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If Netflix Ran Advertising, the Results Could Be Catastrophic

Danny Vena, The Motley Fool

As consumers increasingly abandon linear TV for internet programming, the changing media landscape has given birth to a number of different streaming models. While Netflix (NASDAQ: NFLX) has always fervently adhered to an ad-free strategy, some services like Hulu have adopted a multitiered offering. Hulu offers a limited commercials plan at $7.99 per month, and a no commercials plan for $11.99. This combination provides the platform with multiple revenue streams and greater optionality for subscribers. 

Over the years, there have been suggestions that Netflix should at least consider adding advertising to its model. That would be a huge mistake, with a recent survey suggesting that the resulting subscriber losses could be catastrophic.

Woman sitting wearing headphones smiling and looking at tablet.

Image source: Getty Images.

Survey says...

A recent study conducted by Hub Entertainment Research found that if Netflix began running advertising, roughly 23% of customers said they would "definitely" or "probably" cancel their subscription. That compares to 41% who would "definitely" or "probably" keep the service, even if Netflix ran advertising. A significant number -- 37% -- said they were "undecided" as to how they would proceed if Netflix began running commercials. For reference, Netflix currently counts 130 million subscribers worldwide, with about 57 million of those in the U.S. 

There's still clear demand for a service like Hulu. Of those surveyed, 51% said they preferred the free, ad-supported model, though that dropped to 43% if the ability to fast-forward through advertising was disabled, and nearly half, or 46% of respondents, would rather pay for a subscription than endure advertising.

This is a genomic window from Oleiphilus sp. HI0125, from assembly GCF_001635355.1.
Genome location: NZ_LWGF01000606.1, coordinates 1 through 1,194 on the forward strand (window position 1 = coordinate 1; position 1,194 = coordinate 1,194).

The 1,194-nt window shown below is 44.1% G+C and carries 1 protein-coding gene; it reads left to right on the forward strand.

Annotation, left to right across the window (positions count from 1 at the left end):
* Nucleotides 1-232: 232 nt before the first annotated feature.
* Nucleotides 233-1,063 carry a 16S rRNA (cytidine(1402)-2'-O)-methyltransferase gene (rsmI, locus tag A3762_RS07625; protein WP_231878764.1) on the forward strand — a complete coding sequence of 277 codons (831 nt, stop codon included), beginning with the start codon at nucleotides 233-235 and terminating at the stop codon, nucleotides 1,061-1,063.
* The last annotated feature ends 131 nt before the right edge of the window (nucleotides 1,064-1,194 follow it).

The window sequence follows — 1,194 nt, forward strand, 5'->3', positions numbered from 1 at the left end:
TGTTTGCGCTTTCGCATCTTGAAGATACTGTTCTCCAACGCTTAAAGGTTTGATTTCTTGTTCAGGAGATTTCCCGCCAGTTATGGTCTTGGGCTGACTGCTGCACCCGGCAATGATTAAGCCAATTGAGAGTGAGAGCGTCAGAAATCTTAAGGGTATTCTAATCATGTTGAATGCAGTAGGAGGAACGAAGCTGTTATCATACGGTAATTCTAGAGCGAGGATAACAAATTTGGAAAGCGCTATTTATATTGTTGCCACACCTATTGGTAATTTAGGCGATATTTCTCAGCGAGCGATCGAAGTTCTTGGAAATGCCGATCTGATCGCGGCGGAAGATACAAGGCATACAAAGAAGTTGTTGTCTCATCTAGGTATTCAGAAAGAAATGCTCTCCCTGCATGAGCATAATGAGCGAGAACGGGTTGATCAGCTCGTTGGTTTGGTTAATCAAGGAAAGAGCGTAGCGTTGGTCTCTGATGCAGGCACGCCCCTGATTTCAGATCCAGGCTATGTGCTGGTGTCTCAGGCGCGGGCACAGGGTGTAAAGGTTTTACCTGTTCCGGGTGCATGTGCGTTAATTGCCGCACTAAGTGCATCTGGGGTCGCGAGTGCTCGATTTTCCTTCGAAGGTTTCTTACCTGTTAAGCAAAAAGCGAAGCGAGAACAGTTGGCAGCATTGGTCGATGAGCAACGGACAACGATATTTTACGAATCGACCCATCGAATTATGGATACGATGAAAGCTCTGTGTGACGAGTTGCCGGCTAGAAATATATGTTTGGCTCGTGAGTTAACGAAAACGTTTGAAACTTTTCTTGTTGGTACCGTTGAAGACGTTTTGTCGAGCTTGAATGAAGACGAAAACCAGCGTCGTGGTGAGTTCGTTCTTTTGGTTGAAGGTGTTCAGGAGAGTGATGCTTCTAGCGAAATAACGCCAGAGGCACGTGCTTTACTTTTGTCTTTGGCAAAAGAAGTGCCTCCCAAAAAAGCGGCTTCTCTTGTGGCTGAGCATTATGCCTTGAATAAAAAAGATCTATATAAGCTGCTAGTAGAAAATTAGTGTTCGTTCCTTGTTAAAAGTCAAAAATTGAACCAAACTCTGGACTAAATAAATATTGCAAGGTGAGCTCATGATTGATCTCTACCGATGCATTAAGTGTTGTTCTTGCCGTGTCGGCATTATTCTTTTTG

While Netflix has shown a significant amount of price elasticity, even that has its limits. While only 8% of customers said they would cancel the service in the event of a $2 per month price increase, nearly a quarter of viewers, or 23%, said they would defect if the cost of a subscription increased by $5 per month. A $10 per month increase would cause 28% of Netflix subscribers to cancel.

Viewers expressed outrage

Some subscribers recently noticed video promos for other Netflix programming that played between episodes -- and it set off a firestorm of complaints. Users took to social media to vent their frustration about the change.

Netflix attempted to quell the outrage, saying:

We conduct hundreds of tests every year so we can better understand what helps members more easily find something great to watch ... In this particular case, we are testing whether surfacing recommendations between episodes helps members discover stories they will enjoy faster. It is important to note that a member is able to skip a video preview at any time if they are not interested. 

This reaction is likely a good barometer to subscribers' feelings about advertising on the service.

Would ads result in higher revenue?

Not everyone believes that advertising on Netflix would be a bad thing. Ampere analyst Richard Broughton even suggested that if Netflix adopted a full broadcast ad load, the company would generate $2 billion per quarter in revenue from advertisers. Assuming the 23% cancelation rate referenced in the survey, Netflix would sacrifice $900 million in quarterly revenue, but gain $2 billion from ads. 

It's important to note that this is all conjecture and fun with numbers. Netflix has repeatedly stated that it will never run traditional advertising, and it even addresses the issue in its Long Term View (emphasis mine): "We don't offer pay-per-view or free ad-supported content. Those are fine business models that other firms do well. We are about flat-fee unlimited viewing commercial-free."

As a longtime Netflix subscriber, I would personally rather pay a few extras dollars per month than suffer through commercials. As a Netflix shareholder, I don't think the company should mess with success. To quote the old saying, "If it ain't broke, don't fix it."

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Danny Vena owns shares of Netflix. The Motley Fool owns shares of and recommends Netflix. The Motley Fool has a disclosure policy.